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Getting Turkey Done

September 21, 2011

Turkey- From Pavo Tractor to Turkey Deep Fryer

In our last EXCITING ADVENTURE POST we had just separated a turkey from it’s head, and we had left it flopping on the grass, with it’s blood spurting out everywhere. After the axe fell, the chopper and the puppy observer both departed the area, while the decapitated turkey did it’s death dance,  and became meat.

In yesterday’s post, I mentioned that no one that I know of likes  killing their livestock, but now that that dirty deed is behind us, the processing can begin.  One thing that really makes the de-feathering process efficient is scalding.  For our turkey, we used the hot water bath canner, over an open fire.

Hot Water Bath Canner Warming on an Open Fire

We actually started heating the water in the canner up before we killed  the turkey, as this heating of several gallons of water can take a while.  When it was up to a boil, we chopped the turkey, and after the ensuing gruesomeness, brought it over to the canner For a quick submersion.

Turkey about to be Scalded

The bird gets submerged for a minute or so, and this will loosen the skin around the base of the feathers, and allow for easy plucking.

A Partially Plucked Bird

This bird went back into the boiling water a second time, before all the feathers were removed.  There were still many quills and pinfeathers, which the *Littlest Princess* lovingly removed (hmmph) while Old Uncle Milton fired up the turkey deep fryer.  The bird was about a thirteen pounder, and required about 45 minutes in the deep fryer. And forty-five minutes is a very (damn) long time for old Uncle Milton to wait for his supper.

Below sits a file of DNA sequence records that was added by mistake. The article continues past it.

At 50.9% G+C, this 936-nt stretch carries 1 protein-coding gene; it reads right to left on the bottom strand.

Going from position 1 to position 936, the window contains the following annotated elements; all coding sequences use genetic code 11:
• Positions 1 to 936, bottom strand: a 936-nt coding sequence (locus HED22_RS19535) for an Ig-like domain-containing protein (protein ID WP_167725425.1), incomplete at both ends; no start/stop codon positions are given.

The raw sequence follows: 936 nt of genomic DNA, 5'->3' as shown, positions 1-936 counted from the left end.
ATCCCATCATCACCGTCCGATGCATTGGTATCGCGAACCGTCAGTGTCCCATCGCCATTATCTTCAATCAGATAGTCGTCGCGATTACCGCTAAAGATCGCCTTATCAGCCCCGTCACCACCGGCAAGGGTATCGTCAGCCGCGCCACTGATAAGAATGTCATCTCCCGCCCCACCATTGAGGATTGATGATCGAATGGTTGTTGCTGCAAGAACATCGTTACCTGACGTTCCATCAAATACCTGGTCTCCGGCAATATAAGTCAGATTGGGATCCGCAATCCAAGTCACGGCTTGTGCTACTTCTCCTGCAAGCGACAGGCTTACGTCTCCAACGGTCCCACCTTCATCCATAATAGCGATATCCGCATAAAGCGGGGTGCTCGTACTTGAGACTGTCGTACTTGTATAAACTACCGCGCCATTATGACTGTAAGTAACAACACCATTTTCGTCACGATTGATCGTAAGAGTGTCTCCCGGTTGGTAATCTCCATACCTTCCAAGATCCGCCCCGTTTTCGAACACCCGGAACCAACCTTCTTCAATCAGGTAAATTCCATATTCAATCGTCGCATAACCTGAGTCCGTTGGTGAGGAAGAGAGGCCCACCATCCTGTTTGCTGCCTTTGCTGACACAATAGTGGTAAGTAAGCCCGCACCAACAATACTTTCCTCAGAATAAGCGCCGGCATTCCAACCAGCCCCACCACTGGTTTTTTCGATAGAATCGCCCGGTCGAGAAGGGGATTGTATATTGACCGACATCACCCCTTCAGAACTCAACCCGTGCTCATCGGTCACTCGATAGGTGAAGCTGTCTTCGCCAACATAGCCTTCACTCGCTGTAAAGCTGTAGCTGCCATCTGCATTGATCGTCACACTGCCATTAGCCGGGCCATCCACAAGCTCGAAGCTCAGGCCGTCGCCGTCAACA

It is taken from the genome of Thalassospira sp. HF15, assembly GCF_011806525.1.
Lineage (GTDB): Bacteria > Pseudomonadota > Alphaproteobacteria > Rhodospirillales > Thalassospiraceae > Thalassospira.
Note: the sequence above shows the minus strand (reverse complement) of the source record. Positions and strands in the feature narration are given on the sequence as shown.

But, If you have ever had Deep Fried Turkey

Deep fried turkey is one of those just plain GREAT meals.  And Home-Grown deep fried turkey is even better.  You know, dear reader, exactly, what I am talking about if you have ever had deep fried turkey.  And if you have not then you need to expand your circle of friends, to include someone with a turkey deep frier.  And then get a turkey and bring it on over to your friend’s place, (with the prerequisite ice-cold case of beers) and find out what you have been missing.

This one bird provided the family with one great big turkey dinner, a batch of turkey noodle soup that lasted for a week, and turkey sandwiches, and another pile of turkey that went into the freezer for a future “Gobblin-Good Turkey Casserole”.

But now you know how that potential Thanksgiving Dinner gets from here to there.  Now you see the Rest of the story”.

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